The Magistrate Judge recommends concluding that the Marshals Service has expended reasonable investigative efforts to locate Defendant Dial in this case. The Marshals attempted to serve Dial at DCDC, but he no longer works there. They have attempted service at Dial's last known address multiple times to no avail. Moreover, the apartment manager advised the Marshal that there was no “Kevin Dial” registered at her complex. Furthermore, a neighbor advised the Marshal that an elderly lady lives at the address in question and there has never been a man living there. (See ECF No. 49 at 4.) The Marshals Service also utilized the electronic database it routinely relies upon to locate individuals and serve process in such cases, with no better results.

         The Magistrate Judge ordered Defendant Dial's counsel to advise whether he has had any contact or communications with Dial, and whether he is authorized to accept service of process on Dial's behalf. (ECF No. 43.) Dial's counsel responded with the information indicated above, that he has never had contact with Dial and knows nothing of Dial's whereabouts. (See ECF No. 46.) The undersigned even personally ensured that the Marshals reengaged the electronic tools to which they have access, and re-approached DCDC staff for further information, if any, regarding Dial's location. Despite these efforts, the Marshals Service has been unable to locate Dial, and the Court now finds that “reasonable effort” has been expended. More than ninety (90) days have expired since Plaintiff's complaint, and dismissal without prejudice is required under Federal Rule of Civil Procedure 4(m).

         Plaintiff filed three sets of objections (ECF No. 51, 54, and 55) to the Report, which the Court has carefully reviewed. These filings fail to state a specific objection to the Magistrate Judge's sound reasoning or direct the Court to any specific error in the proposed findings and recommendation that dismissal is warranted under Rules 4(m) and 12(b)(4)-(5). Rather, Plaintiff's objections detail a litany of alleged misconduct by Dial, leadership failures by Defendant Coe and other Darlington County officials, and alleged misconduct by DCDC staff who are not party to this proceeding. (See id.) If true, the allegations of inmate mistreatment within the DCDC are troubling. The Court is sensitive to Plaintiff's position, given his reliance on the Marshals Service and the Court to effect service on Dial. However, the Court concludes that reasonable efforts have been expended and Dial cannot be located at this time. It is the fault neither of the Court, nor of the Marshal Service that Dial may have given a false address to his employer, that no forwarding address was provided, and that the electronic resources to which the Marshals Service has access do not reveal further helpful information in locating Dial. Plaintiff is reminded that this procedural dismissal is without prejudice and does not adjudicate the merits of his § 1983 claim.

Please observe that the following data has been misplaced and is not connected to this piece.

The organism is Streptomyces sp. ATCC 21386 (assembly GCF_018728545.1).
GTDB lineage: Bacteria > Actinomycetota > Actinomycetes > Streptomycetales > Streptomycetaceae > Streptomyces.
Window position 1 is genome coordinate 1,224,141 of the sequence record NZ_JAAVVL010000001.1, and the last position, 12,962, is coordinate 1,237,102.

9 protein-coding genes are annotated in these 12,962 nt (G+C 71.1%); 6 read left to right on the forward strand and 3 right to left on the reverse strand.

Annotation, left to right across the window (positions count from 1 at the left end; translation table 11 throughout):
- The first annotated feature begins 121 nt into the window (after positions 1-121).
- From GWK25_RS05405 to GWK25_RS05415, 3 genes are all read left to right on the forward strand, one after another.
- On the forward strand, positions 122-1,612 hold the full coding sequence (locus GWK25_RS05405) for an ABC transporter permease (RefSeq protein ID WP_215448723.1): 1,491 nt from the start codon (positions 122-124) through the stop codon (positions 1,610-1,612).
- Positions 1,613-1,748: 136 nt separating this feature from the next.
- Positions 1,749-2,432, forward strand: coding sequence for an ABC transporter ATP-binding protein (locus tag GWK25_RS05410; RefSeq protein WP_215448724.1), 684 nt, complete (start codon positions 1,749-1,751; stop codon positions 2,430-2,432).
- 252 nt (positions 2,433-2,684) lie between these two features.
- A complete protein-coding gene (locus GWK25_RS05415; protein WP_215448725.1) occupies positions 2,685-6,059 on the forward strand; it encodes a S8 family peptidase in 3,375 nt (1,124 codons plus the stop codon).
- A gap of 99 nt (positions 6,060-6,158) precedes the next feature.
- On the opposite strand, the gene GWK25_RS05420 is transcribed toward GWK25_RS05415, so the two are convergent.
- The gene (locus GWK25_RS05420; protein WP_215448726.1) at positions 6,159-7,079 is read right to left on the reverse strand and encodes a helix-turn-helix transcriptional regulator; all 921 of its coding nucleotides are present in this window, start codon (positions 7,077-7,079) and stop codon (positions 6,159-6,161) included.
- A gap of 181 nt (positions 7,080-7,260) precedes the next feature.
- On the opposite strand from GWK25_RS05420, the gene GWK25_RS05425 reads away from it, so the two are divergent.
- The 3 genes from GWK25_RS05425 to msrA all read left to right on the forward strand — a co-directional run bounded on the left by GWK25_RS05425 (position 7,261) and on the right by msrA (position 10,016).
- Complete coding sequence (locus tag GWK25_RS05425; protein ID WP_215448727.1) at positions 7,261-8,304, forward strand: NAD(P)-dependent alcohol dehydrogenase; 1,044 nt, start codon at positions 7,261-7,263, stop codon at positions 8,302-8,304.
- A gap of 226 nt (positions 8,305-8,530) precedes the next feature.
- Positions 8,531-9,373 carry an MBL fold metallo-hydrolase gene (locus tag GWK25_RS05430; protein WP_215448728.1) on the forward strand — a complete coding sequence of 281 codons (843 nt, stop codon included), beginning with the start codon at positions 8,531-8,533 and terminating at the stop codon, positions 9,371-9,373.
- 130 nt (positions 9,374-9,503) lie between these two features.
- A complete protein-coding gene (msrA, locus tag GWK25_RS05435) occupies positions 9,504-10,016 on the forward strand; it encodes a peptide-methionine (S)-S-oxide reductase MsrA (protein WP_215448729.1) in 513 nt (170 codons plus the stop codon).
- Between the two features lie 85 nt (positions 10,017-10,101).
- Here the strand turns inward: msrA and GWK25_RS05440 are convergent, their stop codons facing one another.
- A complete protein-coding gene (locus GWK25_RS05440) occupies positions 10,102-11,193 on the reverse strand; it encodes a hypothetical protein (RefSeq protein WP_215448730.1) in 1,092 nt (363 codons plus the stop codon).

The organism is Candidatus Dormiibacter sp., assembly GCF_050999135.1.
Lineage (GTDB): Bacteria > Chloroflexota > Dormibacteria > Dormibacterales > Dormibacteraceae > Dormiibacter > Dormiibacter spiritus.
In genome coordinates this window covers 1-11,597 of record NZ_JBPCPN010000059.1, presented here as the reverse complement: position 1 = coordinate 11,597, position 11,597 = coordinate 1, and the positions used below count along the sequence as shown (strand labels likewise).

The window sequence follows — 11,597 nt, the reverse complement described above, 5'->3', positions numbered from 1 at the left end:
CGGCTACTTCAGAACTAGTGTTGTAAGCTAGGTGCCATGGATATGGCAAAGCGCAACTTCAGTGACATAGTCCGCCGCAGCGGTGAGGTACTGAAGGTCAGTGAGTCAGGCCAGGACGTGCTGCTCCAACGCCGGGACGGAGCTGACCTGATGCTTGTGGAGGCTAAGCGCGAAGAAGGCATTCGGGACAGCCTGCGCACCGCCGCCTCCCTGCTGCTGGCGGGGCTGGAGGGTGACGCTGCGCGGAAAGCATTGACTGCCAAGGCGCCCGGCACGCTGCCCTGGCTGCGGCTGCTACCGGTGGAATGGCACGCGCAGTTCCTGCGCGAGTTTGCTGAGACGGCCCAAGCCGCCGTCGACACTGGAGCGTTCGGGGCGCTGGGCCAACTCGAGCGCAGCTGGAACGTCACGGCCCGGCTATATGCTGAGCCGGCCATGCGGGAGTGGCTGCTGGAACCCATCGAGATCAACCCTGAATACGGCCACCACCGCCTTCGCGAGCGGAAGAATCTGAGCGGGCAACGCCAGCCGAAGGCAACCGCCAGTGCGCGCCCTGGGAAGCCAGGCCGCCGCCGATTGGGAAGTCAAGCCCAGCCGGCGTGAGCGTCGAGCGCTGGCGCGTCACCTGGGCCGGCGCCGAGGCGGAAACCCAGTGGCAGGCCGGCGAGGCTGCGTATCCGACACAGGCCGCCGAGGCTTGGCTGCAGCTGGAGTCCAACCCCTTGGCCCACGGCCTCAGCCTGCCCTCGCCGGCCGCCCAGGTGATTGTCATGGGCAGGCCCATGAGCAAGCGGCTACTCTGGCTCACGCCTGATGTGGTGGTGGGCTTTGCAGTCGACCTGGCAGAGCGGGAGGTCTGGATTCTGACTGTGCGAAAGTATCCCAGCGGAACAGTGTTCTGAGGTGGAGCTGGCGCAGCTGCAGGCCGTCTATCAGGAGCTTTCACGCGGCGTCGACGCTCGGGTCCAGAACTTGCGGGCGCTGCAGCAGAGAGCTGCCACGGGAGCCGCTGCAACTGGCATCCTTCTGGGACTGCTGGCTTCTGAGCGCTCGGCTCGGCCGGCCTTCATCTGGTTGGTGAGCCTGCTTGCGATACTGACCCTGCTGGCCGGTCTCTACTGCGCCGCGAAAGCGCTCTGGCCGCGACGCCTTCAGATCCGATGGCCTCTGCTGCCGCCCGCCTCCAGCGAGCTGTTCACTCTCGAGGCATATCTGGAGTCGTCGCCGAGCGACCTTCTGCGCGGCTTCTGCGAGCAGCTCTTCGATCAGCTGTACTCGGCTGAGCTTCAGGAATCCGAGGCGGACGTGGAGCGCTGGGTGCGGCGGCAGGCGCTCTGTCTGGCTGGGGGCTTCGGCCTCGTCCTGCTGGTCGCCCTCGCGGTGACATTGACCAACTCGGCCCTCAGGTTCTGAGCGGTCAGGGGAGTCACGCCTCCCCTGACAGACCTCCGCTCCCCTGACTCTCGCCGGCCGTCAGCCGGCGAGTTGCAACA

The Court has conducted a de novo review of the Report and the record. The Court finds Plaintiff's objections insufficient to discard the sound analysis of the Magistrate Judge and hereby overrules the objections. The Report fairly and accurately summarizes the facts and applies the correct principles of law as they pertain to failed service of process on Defendant Dial. The Court agrees with the Magistrate Judge and hereby grants Defendant Dial's motion to dismiss.

         CONCLUSION

         For the reasons stated above and by the Magistrate Judge, the Court overrules Plaintiff's objections and adopts and incorporates the Magistrate Judge's Report. Accordingly, Defendant Dial's motion to dismiss (ECF No. 23) is GRANTED. This dismissal is without prejudice.

         IT ...